West Fraser’s Q1 2019 results impacted by lower SPF, SYP production
April 30, 2019 By West Fraser
West Fraser‘s lumber segment generated operating earnings of $2 million (Q4-18 – $22 million loss) and Adjusted EBITDA of $84 million (Q4-18 – $68 million). The current quarter’s results were negatively impacted by lower SPF and SYP production and a decline in SPF market demand compared to the previous quarter. SPF production for the quarter was affected by the previously announced temporary curtailments at West Fraser’s Williams Lake, Chasm, 100 Mile and Chetwynd sawmills and the permanent curtailment of the third-shift at the company’s Quesnel and Fraser Lake sawmills resulting in 125 MMfbm of lower production (Q4-18 – 25 MMfbm lower from temporary curtailments). Despite this, operating earnings were higher in the current quarter due in part to improved SPF pricing and higher SYP shipments. Lastly, the impact on earnings of log and lumber inventory write-downs to market value was nil in the current quarter compared to $17 million in the fourth quarter of 2018.
The company’s panels segment generated operating earnings in the quarter of $11 million (Q4-18 – $4 million) and Adjusted EBITDA of $15 million (Q4-18 – $9 million). Improved plywood pricing was the major contributor to the improved results.
West Fraser’s pulp and paper segment generated operating earnings of $1 million (Q4-18 – $36 million) and Adjusted EBITDA of $11 million (Q4-18 – $47 million). This quarter, the company’s Hinton pulp mill experienced planned and unplanned shutdowns which resulted in 22,000 tonnes of lost production compared to the previous quarter. This gave rise to higher manufacturing costs which when accompanied with lower pulp pricing resulted in lower operating earnings compared to the previous quarter. This was partially offset by lower fibre costs, higher BCTMP shipment volumes and lower manufacturing costs at West Fraser’s Quesnel River pulp mill following their planned shutdowns in the fourth quarter of 2018.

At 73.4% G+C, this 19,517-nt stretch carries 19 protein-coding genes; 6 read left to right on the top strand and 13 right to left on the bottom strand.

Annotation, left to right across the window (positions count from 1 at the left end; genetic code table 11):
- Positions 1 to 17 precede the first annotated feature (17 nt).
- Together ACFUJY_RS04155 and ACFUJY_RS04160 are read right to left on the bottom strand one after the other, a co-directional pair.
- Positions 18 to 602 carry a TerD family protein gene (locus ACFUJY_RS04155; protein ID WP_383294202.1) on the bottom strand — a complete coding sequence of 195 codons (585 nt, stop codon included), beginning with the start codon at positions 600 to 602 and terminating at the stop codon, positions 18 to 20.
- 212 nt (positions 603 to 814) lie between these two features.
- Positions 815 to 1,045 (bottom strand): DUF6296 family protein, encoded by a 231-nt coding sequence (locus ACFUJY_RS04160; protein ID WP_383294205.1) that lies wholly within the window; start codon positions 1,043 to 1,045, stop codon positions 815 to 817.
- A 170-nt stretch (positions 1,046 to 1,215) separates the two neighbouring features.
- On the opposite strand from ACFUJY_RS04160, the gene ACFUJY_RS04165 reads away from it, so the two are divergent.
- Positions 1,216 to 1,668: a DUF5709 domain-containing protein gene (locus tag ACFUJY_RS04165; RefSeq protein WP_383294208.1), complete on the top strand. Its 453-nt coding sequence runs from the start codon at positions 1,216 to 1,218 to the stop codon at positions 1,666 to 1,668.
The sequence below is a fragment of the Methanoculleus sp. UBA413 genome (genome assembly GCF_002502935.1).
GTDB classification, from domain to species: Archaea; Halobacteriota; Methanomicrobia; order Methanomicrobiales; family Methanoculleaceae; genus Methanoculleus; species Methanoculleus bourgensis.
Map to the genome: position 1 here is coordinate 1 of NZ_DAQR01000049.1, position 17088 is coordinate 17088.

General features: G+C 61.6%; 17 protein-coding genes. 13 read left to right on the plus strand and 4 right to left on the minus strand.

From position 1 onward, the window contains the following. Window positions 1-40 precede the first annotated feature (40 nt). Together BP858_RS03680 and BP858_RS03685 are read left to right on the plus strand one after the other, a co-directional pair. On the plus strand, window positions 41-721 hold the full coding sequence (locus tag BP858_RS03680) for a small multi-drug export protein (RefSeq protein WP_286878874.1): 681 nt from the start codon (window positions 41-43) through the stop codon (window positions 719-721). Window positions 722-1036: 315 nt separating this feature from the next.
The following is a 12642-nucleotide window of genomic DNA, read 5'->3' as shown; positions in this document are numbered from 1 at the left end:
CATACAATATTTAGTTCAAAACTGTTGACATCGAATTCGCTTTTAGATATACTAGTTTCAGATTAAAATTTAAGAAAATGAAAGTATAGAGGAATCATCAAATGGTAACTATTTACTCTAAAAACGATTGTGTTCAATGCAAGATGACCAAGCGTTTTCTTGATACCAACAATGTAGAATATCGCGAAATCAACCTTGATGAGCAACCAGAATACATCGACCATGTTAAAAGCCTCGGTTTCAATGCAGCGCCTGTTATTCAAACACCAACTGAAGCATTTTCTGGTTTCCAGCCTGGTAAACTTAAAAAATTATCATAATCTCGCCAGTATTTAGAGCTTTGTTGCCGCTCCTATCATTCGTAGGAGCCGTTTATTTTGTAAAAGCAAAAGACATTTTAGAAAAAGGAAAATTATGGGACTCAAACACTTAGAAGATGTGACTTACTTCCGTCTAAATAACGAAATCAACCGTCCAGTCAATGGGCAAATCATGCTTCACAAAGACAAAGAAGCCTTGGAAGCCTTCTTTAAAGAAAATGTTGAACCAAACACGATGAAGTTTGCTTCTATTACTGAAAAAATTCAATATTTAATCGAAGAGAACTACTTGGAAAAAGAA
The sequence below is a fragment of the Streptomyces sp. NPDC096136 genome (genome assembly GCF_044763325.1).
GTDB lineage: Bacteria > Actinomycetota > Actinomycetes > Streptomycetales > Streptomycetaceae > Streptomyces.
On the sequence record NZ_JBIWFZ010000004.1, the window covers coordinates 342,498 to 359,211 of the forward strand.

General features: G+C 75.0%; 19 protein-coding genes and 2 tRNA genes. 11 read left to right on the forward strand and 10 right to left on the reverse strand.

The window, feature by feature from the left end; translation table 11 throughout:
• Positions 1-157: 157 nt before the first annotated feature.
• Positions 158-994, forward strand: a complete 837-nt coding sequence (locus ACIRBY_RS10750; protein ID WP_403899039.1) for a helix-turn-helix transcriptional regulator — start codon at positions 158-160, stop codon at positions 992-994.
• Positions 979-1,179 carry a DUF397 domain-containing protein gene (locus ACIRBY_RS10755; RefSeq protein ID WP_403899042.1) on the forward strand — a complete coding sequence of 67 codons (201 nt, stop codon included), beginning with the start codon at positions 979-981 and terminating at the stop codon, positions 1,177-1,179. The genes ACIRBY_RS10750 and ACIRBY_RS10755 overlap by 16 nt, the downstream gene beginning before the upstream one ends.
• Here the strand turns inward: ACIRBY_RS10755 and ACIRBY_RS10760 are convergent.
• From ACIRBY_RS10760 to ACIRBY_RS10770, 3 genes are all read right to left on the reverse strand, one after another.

The company ended the quarter with $208 million of available liquidity and remains well within its leverage parameters. Subsequent to quarter end, it secured a new $100 million of demand operating credit facility as well as an additional $20 million on its letter of credit facility.
Several of the fundamental factors for U.S. housing demand, including mortgage rates and applications, housing permits, as well as employment and job gains, have been showing positive signs early in 2019. As of yet, this has not translated into an increase in demand for lumber which West Fraser believes has been negatively impacted by persistently wet weather across major construction markets in the U.S. In the second quarter, normal spring logging curtailments will significantly reduce log inventories at the company’s Canadian lumber and panel mills, which will be an additional source of liquidity.
West Fraser has an upcoming maintenance shut down in May at its jointly owned NBSK mill in Quesnel, B.C.
Fibre costs in B.C. remain challenging due to a tight market for purchase wood which will impact quota wood in the second half of 2019. The company is expecting a moderation of fibre costs in the U.S. South provided weather conditions normalize more in line with past trends.
The B.C. government has launched a number of policy measures that will affect the B.C. forest sector. The government has: (1) commenced a consultation process on a draft agreement called the Caribou Protection Plan which the province estimates may remove at least 300,000 m3 from the timber supply in the northeast of B.C.; (2) introduced Bill 22, Forest Amendment Act, 2019, which, if passed into law, will make it harder to dispose of or transfer a tenure agreement to a third party; and (3) initiated the Interior Revitalization process which is meant to encourage collaborative forest planning activities and update land-use planning and usage. West Fraser is still assessing the impact these changes may have on our operations.
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